Peter Tsai, N95 mask filter inventor speaks about mask sterilization
The man who created the N95 mask filter, Peter Tsai had been retired for over two years before the pandemic struck. He didn't hesitate when he was called back to work to help healthcare workers.
Peter Tsai is a Taiwanese American scientist. He invented the synthetic fabric used to make N95 respirators, which is currently regarded as the most effective barriers to the spread of the coronavirus.
When the coronavirus took hold of the United States in March, Tsai had to resume work even though he had already retired about two years ago.
Speaking with the CNN's Chief Medical Correspondent, Dr Sanjay Gupta about work resumption Tsai said, "I felt I need...I need to help health workers. You know they put their lives at risk. What I know can help them".
Tsai patented the technology used to make the masks in 1995 and here's how it works:
The N95 mask blocks as much as 95% of the particles that come in contact with the mask. Tsai invented the filters using the corona electrostatic charging method.
The N95 mask
Simply put, the mask's filter has both negative and positive charges. It attracts neutral particles like bacteria from viruses, polarized the particles and then traps them before they can pass through the mask.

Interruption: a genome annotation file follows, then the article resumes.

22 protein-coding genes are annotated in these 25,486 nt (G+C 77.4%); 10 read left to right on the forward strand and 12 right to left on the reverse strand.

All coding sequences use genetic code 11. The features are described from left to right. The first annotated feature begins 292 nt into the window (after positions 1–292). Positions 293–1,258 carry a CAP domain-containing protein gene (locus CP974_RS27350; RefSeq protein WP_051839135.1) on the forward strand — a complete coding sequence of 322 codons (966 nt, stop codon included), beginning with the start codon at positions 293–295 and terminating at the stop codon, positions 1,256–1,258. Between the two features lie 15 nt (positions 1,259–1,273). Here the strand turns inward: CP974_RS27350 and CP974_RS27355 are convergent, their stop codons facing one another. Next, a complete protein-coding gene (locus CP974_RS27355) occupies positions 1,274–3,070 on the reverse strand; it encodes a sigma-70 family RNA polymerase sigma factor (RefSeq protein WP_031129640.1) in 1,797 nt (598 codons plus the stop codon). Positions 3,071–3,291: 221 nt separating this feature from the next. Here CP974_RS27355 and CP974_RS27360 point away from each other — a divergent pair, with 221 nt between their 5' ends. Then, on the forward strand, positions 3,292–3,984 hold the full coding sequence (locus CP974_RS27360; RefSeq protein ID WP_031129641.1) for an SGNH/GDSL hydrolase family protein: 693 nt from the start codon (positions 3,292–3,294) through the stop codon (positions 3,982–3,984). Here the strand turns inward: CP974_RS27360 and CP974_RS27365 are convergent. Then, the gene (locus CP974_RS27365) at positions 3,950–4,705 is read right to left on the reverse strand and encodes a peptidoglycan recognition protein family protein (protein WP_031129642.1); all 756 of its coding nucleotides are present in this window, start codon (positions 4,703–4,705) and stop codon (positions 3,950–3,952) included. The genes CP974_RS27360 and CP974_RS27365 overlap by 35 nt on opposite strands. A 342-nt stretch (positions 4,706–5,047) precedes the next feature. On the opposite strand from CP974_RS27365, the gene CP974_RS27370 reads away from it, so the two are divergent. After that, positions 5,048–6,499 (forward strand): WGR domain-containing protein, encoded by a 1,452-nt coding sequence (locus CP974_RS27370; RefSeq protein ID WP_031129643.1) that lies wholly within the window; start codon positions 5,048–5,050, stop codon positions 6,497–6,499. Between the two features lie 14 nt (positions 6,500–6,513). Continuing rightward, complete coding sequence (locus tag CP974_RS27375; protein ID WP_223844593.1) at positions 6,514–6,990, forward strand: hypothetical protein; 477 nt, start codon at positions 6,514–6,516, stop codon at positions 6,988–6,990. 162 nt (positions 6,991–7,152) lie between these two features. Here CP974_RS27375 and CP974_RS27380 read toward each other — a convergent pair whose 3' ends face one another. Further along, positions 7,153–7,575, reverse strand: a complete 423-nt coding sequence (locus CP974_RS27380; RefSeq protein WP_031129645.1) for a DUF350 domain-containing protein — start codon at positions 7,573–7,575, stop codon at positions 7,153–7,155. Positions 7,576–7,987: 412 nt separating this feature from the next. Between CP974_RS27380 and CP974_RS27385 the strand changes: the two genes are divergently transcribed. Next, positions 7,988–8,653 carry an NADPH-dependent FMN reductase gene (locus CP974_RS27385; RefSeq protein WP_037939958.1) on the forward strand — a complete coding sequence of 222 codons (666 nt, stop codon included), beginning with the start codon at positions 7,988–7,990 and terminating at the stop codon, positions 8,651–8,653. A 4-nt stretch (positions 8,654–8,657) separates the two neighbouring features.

Tsai got back to work when he found out that healthcare workers were reusing the masks as a way of dealing with supply shortages; he went back to work.
He worked up to 20 hours a day at the University of Tennessee Knoxville's Research Foundation, testing out new ways of sterilizing the masks.
He said he tried out different methods which included putting he masks out in the sun, putting them in the oven, washing with soap and steaming.
He later discovered what seemed like the best method, which was to keep the masks in 160-degree heat for 30 minutes, which can be achieved by hanging them in the oven.
He, however, told Gupta that his preferred method is buying seven N95 masks and rotating them, using one each day.
After using one mask, he hangs it separately and doesn't use again for seven days to enable the inactivation of any bacteria that it must have trapped.
Tsai also told Gupta that people should be encouraged to wear masks in public, even if they are not N95 respirators.
"Some people said, 'I don't care. I do not need to wear a mask,' that is very selfish because you expose your germs to other people. So any mask is good", he said.
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